Ahhhh Trigun. Has it really been ten years since you injected the phrase “Love and peace!” into the American anime fan’s dialect? It’s fun sometimes to get a trip back into your memories and feel again a little bit of what it was like when all of this was something new. It can also be a bit blinding to the flaws in something you love if you’re not to careful. Thankfully, there’s not much to find wrong in the new movie, Trigun: Badlands Rumble.
Set during an unspecified time in the Trigun animated timeline, Badlands Rumble brings a piece of Vash the Stampede’s past to haunt him when he ends up in the same town as a notorious bandit named Gasback that Vash let escape 20 years back. Gasback is looking to pull of his biggest heist yet, involving a town run by one of his former henchmen that has a huge insurance policy with the Bernadelli Insurance company, dragging Meryl Strife and Milly Thompson into the mess along with a late-appearing Nicholas Wolfwood. The other major character addition beyond Gasback is Amelia, a young female bounty hunter with her own fraught history with Gasback and a taste for rough living. Throw in the usual mess of freaks that populate the world of Trigun chasing after the massive bounty on Gasback and you have one massive power keg waiting to blow, and blow it does.
Trigun is, at its core, an action series, and Badlands Rumble delivers multiple set pieces involving the massive sand steamers that take people across the planet, thousands of guns, and the most ingenious use of a piece of industrial equipment I’ve seen all year. For anyone worried about any other changes to the basics of the characters: you have nothing to worry about. Vash is still a lanky doufus who loves doughnuts, Meryl still freaks out on regular intervals, Milly is as obsequious as ever, and Wolfwood is still way too cool for any of this funny business. Gasback and Amelia are both wonderful additions to the freak show that is the cast of Trigun and slot in perfectly. Badlands Rumble is every bit of Trigun that we loved 10 years ago, now with smooth theatrical animation.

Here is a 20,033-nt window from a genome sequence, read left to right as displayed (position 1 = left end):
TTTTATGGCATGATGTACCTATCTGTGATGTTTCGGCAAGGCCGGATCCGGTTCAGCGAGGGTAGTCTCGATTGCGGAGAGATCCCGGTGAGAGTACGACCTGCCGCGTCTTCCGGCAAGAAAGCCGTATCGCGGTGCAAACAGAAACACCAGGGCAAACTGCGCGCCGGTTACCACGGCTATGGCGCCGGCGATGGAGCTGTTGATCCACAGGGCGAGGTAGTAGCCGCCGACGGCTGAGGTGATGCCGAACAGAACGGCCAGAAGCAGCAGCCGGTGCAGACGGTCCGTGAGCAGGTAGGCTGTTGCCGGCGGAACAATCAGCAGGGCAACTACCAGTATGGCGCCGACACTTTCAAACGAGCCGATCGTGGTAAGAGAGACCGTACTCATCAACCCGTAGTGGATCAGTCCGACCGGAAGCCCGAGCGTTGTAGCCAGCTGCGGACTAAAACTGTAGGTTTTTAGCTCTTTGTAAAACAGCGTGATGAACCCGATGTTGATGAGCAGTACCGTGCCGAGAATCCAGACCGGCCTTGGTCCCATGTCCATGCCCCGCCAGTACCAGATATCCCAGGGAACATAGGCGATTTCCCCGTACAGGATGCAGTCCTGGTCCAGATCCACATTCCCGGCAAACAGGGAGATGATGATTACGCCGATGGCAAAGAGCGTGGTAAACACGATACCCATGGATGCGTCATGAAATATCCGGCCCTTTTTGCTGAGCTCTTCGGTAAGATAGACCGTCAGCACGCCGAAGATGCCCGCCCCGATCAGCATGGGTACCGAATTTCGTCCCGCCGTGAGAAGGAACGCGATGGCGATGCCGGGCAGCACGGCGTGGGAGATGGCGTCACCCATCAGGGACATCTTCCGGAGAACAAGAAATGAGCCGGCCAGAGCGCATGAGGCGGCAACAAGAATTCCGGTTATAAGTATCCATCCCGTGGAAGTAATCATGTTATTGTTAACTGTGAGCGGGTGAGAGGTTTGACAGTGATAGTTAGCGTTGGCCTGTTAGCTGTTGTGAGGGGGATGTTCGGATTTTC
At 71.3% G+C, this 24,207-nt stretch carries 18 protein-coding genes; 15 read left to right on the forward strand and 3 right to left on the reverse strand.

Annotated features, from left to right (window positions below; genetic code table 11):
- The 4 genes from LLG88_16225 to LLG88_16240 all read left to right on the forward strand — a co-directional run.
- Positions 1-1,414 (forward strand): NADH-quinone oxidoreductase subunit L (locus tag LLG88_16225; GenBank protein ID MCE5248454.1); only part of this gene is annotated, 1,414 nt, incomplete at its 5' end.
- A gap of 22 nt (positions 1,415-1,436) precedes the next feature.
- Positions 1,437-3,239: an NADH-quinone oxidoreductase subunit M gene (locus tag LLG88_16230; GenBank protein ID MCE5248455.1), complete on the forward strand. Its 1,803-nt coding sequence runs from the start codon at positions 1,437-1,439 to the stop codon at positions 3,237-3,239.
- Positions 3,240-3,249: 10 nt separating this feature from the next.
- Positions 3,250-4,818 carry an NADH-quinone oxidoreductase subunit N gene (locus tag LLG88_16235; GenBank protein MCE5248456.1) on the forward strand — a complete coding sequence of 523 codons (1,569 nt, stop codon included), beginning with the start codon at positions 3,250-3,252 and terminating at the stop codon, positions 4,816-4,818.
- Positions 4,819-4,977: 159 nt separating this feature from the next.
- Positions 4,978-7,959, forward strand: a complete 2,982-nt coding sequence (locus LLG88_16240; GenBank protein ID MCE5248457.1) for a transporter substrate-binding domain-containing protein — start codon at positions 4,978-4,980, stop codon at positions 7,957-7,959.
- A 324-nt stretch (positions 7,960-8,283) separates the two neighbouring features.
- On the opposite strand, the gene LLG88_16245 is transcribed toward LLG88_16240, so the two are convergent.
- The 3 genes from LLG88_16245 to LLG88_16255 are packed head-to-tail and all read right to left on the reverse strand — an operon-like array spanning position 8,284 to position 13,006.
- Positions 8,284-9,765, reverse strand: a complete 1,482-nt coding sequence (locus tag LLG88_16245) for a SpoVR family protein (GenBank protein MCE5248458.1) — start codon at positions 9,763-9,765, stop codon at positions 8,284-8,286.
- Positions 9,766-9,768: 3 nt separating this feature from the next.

And smooth that animation is. Other than a slight touch of digital roughness at the start of the movie (something that seems to crop up in a lot of anime productions) the animation is far smoother and more well-rendered than the television show was. Let’s face it, the television version suffered from some pretty poor animation at times, but there is none of that here. The world of Trigun and the various oddballs that inhabit it have never looked better. Every frame is gorgeous, and at this point we should expect no less of the esteemed Studio Madhouse. The English language track is also quite exceptional. It’s quite a bit of fun to see Johnny Yong Bosch return to the role that made him a big name in anime voice acting, though the rest of the cast has been swapped out. In all honestly I didn’t really notice a difference, so the new actors slip into their roles quite well.
Trigun: Badlands Rumble doesn’t exactly break new ground, or reveal anything about any of the long-standing characters that we didn’t already know, but it does slot into the Trigun world as smoothly as Wolfwood’s style and with all the rough and tumble you’d expect from a show set in the New Old West. If it’s on a big screen near you, catch it. You won’t be sorry.